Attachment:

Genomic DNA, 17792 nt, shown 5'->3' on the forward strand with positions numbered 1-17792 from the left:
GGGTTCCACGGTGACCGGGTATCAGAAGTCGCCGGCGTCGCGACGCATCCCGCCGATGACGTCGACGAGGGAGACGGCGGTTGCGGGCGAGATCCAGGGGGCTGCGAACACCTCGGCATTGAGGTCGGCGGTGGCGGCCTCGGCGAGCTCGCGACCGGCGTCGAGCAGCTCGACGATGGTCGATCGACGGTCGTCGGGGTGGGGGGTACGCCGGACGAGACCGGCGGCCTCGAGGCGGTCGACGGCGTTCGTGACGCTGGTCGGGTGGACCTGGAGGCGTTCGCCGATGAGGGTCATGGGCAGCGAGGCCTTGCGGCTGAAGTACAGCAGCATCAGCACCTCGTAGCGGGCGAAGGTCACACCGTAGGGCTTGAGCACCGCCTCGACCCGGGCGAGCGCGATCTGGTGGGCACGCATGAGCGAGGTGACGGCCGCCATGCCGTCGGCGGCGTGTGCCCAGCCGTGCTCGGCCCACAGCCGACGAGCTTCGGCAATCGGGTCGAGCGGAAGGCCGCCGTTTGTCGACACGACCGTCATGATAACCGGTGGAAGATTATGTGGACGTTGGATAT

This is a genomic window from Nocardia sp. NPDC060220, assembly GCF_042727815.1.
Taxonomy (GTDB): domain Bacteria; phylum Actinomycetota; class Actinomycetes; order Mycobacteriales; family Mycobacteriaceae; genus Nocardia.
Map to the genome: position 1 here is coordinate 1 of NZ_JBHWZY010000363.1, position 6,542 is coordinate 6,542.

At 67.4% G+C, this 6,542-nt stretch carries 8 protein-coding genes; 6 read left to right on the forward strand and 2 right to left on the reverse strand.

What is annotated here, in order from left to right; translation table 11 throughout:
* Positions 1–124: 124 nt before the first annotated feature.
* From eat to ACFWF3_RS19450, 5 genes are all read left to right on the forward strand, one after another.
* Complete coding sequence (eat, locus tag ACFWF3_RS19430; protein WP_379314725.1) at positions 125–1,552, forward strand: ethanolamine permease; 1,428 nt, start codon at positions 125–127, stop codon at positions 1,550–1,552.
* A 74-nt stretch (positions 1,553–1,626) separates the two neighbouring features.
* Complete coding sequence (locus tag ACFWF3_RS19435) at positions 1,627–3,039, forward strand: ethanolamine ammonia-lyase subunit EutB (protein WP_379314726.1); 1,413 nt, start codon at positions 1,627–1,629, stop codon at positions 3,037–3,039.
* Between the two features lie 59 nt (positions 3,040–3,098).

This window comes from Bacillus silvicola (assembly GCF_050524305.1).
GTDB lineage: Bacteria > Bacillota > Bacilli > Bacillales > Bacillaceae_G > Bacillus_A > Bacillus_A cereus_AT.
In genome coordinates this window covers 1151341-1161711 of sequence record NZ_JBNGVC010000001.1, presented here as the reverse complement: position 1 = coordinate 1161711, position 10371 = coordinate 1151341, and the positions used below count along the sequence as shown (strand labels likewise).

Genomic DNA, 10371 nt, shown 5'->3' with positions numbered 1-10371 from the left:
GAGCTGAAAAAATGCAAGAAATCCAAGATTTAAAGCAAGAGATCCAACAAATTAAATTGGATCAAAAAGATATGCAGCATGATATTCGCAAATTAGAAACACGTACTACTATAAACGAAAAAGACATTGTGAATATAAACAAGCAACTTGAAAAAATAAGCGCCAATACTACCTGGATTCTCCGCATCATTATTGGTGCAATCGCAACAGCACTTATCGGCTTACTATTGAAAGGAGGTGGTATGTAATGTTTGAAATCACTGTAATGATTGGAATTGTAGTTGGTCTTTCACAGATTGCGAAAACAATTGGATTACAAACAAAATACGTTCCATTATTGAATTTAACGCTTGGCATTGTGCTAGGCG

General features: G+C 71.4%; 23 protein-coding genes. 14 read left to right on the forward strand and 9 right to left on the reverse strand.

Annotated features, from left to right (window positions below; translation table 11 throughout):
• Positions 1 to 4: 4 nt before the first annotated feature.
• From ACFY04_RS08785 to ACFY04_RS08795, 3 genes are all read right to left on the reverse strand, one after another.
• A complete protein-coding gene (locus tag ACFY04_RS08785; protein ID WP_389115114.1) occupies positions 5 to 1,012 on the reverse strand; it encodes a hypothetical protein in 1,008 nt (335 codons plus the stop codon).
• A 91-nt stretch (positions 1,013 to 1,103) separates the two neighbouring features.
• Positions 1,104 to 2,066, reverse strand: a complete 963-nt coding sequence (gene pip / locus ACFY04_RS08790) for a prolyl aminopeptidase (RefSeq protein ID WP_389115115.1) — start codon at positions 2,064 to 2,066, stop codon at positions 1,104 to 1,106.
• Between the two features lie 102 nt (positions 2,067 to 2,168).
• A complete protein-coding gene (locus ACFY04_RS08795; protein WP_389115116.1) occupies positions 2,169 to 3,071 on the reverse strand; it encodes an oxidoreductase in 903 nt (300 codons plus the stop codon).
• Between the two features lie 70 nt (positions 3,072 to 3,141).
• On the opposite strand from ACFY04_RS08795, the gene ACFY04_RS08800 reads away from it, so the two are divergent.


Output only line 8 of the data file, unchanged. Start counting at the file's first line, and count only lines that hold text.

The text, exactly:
* Positions 1–124: 124 nt before the first annotated feature.